Mozambique nears debt-restructuring deal with Russia’s VTB, IMF says
in file CoM
A legal representative of the creditors of Mozambique sovereign debt has told Lusa that the ruling of the Constitutional Council (CC) does not apply to the current debt, but to the bonds issued by the Ematum company.
[The full ruling, in Portuguese, is HERE.]
“This ruling concerns the government’s guarantee of the financing of Ematum. This guarantee expired in April 2016 and does not involve any part of the ‘Eurobonds’ [sovereign debt securities issued in foreign currency],” Thomas Laryea said.
In statements to Lusa, the legal representative of the group of holders of more than 60% of the US$726.5 million debt (about EUR 645.5 million at current exchange rates ) issued in 2016, when the Mozambican government reconverted the obligations of the Mozambican Tuna Company (Ematum) into sovereign debt through an issuance on the international market, said that this was a new obligation.
“Eurobonds constitute a new legal obligation of the Mozambican government, which is a different debtor to Ematum, and with substantially different creditors,” he said. This debt “was publicly approved by the Mozambican parliament, according to the Constitution of Mozambique and within the limits of the Budget Law,” he added.
In response to the decision of the Constitutional Council of Mozambique declaring the loan and the sovereign guarantees granted by the State to Ematum void, Laryea argued that sovereign debt “was issued in public markets, supported by documentation legally approved and in accordance with British law”.
Therefore, he concluded: “Given that the Mozambican court does not have jurisdiction over Eurobonds, we expect that the restructuring of the Eurobonds will continue as agreed”.
The issuance of Mozambique’s sovereign debt in 2016 is the result of an agreement with the creditors of Ematum bonds, in the initial amount of US$850 million (EUR 755 million), which had been launched in 2013 with state guarantees by the tuna fishing company.
In 2016, Mozambique proposed to the creditors the exchange of these bonds, whose debtor was Ematum, for a sovereign debt issuance in the amount of US$726.5 million (EUR 646 million), whose first payment was due in January 2017, but which was never paid, concluding the so-called ‘hidden debt crisis’.
The Mozambican Constitutional Council yesterday declared void the state-guaranteed loan and guarantees granted by the state in the amount of US$726.5 million (EUR 646.7 million) to state company Ematum.
In a ruling handed yesterday following proceedings opened by the Budget Monitoring Forum, platform of civil society organisations with 2000 subscribers, the judges declare “the nullity of the acts inherent to the loan contracted by Ematum and the respective sovereign guarantee granted by the Government, in 2013, with all the legal consequences”.
In July 2017, the applicants requested the declaration of unconstitutionality of the Ematum loan, a public company that benefited from the Mozambican state’s hidden debts, a dossier subject to judicial investigations in the United States of America and Mozambique for corruption.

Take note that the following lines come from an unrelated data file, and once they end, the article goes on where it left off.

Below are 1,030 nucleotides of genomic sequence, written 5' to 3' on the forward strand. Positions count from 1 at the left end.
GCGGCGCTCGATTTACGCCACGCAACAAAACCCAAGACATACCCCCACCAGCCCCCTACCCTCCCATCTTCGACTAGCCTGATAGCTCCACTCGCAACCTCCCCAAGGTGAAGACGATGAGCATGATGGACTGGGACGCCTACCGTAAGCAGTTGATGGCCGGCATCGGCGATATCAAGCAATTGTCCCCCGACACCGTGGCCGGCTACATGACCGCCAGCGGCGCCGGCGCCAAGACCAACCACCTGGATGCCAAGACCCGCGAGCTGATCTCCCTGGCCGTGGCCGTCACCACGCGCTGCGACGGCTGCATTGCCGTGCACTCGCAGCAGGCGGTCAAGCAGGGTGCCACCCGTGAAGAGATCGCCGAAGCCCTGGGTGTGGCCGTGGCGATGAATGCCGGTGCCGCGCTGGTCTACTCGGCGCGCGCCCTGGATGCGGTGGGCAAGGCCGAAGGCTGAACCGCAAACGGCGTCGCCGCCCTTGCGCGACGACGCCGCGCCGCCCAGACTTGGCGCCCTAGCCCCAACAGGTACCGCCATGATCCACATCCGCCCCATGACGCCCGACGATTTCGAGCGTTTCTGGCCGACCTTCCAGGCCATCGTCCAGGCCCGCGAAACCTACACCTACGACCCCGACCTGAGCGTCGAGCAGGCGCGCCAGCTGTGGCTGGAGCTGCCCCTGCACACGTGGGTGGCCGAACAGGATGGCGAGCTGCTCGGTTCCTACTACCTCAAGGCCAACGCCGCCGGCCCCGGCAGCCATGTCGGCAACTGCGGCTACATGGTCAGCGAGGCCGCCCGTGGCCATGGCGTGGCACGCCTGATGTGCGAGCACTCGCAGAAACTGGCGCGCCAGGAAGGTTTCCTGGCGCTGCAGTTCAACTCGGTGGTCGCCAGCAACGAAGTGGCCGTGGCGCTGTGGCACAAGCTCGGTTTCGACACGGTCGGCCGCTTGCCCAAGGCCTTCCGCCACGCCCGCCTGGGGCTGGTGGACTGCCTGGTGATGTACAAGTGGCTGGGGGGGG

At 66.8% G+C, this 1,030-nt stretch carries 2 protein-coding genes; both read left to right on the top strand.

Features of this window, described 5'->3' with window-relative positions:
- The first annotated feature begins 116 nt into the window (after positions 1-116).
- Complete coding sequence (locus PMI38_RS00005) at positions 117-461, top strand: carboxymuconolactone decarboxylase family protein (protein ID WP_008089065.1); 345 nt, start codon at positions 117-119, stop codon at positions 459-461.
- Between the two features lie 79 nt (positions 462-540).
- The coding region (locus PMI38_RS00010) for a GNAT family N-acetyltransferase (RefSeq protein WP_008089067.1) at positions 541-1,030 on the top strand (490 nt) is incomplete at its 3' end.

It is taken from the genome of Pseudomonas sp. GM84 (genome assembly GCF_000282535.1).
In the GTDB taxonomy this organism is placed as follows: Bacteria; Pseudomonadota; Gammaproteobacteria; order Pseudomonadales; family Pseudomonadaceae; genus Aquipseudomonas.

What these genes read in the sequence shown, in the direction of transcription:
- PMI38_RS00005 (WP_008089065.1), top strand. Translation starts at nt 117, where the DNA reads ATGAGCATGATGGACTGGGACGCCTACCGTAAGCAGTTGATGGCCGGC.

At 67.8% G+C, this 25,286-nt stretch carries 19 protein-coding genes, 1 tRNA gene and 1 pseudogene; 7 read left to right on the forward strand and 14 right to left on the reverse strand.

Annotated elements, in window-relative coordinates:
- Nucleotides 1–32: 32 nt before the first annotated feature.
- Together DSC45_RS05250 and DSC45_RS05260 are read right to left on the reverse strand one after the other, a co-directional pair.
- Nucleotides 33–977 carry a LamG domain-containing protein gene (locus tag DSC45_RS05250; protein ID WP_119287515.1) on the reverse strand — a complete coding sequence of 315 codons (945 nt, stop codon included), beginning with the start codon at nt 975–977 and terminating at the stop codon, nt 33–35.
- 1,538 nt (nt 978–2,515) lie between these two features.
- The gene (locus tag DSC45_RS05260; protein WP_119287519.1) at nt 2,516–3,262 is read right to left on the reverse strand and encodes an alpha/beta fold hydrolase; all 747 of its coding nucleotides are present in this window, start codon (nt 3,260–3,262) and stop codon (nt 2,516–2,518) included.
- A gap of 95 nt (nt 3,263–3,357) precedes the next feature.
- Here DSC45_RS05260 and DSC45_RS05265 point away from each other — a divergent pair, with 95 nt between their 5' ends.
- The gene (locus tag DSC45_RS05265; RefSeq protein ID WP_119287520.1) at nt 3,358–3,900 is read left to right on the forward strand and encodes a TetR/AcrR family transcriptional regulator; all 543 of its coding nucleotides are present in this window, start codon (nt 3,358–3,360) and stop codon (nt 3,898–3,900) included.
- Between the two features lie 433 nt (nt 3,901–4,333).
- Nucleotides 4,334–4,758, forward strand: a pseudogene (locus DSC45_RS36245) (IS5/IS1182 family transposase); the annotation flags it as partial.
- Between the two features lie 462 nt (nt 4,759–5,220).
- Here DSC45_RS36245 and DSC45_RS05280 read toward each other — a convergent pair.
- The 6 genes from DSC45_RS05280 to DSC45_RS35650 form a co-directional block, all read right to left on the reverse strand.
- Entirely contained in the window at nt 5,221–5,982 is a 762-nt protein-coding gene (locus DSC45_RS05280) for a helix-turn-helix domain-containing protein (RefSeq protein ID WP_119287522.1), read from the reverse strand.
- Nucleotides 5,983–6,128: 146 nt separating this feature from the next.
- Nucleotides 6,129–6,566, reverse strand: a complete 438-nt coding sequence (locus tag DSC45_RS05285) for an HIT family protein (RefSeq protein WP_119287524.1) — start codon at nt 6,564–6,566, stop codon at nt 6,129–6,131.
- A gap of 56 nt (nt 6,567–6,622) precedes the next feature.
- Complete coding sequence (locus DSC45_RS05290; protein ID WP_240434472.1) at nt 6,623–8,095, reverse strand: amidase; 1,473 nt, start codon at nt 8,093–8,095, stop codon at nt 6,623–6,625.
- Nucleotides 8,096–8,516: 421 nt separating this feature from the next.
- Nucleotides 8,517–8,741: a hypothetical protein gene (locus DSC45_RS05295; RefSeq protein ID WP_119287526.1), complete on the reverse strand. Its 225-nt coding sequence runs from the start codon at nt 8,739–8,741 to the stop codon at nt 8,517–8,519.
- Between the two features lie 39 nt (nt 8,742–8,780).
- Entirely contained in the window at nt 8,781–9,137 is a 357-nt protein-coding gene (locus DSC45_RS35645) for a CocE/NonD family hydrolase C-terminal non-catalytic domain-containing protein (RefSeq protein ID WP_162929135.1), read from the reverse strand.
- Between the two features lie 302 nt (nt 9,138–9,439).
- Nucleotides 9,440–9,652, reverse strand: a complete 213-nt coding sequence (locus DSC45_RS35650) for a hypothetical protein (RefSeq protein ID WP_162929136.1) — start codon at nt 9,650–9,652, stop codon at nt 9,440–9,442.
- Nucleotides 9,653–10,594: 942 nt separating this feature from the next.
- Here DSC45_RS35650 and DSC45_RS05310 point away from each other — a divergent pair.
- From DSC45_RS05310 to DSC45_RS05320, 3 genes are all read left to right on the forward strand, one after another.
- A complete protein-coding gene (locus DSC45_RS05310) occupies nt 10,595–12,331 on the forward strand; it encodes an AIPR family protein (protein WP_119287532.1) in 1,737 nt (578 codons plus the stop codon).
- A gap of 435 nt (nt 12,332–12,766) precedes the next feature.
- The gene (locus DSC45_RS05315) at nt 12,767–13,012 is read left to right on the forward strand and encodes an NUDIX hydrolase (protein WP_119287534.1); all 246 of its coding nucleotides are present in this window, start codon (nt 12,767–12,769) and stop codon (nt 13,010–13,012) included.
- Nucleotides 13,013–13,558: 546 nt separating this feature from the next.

The ruling comes four days after the government announced another renegotiation with creditors.
A source at the Mozambican Ministry of Economy and Finance told Lusa that any reaction would be issued after reading the ruling.
In 2013, Ematum contracted a US$850 million loan through the issuing of bonds (‘Eurobonds’) to Credit Suisse for the import of vessels, fishing equipment and coastal protection, without authorisation in the State Budget).
The State Budget of 2013 is silent on the subject, as well as the General State Account (CGE) of 2013, but the endorsements are allocated in the General State Account of 2014, the subject of the petition delivered in the Constitutional Council.
The Assembly of the Republic itself, called to answer the questions posed by the plea, assumed before the Constitutional Council that these are guarantees “granted illegitimately, the consequence of which is nullity”, provided that it was declared by the competent authorities, without further specification, the ruling reads.
However, the ruling also considers that “the State cannot refuse or avoid international obligations on the grounds that the Government has violated provisions of domestic law”.
For this reason, the Assembly of the Republic understood better “to approve the CGE which includes the maps demonstrating the payments made by the State regarding the debts of Ematum, in order to facilitate the control of this financial activity of the State”.
But the judges of the Constitutional Council disagree and even cite the Assembly of the Republic itself admitting the “nullity” of the acts.
“As is evident, the government has indisputably acted outside the Constitution,” which reserves the power to authorise credit operations or issue guarantees to Parliament.
The Constitutional Council also states that the executive acted with “usurpation of power” and practised null acts by ignoring the laws.
The president of the Constitutional Council, Hermenegildo Gamito, had scheduled a statement to the press about the ruling for 11:30 a.m. on Wednesday.Source: Lusa